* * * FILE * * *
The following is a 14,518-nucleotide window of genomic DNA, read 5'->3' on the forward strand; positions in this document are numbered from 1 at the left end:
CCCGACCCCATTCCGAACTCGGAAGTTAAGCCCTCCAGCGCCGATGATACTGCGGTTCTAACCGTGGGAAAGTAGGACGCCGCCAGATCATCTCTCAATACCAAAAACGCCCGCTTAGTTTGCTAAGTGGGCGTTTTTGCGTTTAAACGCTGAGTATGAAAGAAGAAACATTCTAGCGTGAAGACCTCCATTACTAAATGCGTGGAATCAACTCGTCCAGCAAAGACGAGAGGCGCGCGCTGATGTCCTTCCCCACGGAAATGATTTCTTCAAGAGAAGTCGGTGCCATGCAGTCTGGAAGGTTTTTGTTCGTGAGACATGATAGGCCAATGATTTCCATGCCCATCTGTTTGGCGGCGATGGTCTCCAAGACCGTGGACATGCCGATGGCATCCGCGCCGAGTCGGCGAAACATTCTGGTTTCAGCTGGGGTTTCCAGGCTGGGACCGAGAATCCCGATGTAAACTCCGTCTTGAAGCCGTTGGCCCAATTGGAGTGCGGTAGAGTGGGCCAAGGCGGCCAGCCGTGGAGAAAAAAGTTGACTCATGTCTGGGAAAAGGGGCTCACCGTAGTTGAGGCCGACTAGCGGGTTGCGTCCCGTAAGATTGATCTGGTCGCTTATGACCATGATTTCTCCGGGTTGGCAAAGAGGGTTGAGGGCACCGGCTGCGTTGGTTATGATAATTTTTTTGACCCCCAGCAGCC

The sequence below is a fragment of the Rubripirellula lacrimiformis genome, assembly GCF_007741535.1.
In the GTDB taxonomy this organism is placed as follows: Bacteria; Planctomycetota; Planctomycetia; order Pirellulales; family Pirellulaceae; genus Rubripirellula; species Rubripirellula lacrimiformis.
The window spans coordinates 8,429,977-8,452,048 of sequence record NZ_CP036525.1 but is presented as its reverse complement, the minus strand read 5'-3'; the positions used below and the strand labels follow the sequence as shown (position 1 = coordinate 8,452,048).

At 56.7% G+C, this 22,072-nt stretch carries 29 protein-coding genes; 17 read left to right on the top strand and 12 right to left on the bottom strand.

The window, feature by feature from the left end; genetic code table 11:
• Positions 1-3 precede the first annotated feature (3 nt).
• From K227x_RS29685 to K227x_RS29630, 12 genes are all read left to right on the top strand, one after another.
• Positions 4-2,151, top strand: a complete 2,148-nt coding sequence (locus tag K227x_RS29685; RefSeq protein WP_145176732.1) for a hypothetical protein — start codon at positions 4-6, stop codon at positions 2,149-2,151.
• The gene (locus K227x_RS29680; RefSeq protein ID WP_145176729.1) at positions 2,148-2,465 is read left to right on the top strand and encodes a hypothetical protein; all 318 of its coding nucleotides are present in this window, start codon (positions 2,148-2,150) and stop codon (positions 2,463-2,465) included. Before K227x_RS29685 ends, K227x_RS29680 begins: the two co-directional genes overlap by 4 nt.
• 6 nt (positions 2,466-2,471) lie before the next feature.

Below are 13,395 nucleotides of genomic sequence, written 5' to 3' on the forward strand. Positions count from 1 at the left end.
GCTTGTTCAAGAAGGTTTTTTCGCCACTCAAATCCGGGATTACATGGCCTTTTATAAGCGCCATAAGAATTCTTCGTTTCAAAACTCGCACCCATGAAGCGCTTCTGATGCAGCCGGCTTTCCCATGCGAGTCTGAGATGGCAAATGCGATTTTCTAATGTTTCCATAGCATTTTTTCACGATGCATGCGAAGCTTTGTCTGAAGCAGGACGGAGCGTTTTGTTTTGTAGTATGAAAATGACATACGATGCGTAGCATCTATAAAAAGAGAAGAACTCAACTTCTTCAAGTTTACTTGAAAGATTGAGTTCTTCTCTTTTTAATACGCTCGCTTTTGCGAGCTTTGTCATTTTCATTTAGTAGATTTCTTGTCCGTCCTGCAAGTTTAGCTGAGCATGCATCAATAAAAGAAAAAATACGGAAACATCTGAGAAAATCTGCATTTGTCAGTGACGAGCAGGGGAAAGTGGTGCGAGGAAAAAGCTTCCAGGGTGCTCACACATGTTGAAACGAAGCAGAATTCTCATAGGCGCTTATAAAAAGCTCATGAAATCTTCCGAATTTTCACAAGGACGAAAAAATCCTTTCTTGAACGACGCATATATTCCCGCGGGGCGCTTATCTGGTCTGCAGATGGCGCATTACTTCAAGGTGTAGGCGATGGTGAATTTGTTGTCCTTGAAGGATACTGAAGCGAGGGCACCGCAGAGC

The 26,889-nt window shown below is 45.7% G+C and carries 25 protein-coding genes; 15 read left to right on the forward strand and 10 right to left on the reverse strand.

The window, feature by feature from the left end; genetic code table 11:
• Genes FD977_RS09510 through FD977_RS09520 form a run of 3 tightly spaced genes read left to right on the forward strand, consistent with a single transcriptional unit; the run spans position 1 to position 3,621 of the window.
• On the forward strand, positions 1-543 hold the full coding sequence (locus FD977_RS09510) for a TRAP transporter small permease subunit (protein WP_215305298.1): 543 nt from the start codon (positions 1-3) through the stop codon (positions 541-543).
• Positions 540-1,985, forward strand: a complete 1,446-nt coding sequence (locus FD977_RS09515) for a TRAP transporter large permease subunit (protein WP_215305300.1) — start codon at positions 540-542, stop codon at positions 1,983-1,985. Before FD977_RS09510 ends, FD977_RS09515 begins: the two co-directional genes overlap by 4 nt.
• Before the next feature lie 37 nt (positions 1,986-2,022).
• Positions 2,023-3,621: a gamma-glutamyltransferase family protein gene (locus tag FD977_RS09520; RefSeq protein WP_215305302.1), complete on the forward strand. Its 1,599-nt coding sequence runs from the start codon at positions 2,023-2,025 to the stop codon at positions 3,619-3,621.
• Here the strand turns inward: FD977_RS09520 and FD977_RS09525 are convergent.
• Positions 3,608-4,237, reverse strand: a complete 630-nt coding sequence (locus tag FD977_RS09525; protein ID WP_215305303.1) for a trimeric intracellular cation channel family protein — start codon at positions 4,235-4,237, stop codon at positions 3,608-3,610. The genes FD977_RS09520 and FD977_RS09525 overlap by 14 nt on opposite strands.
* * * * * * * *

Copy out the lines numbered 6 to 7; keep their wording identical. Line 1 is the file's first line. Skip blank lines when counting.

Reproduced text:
At 56.7% G+C, this 22,072-nt stretch carries 29 protein-coding genes; 17 read left to right on the top strand and 12 right to left on the bottom strand.

The window, feature by feature from the left end; genetic code table 11: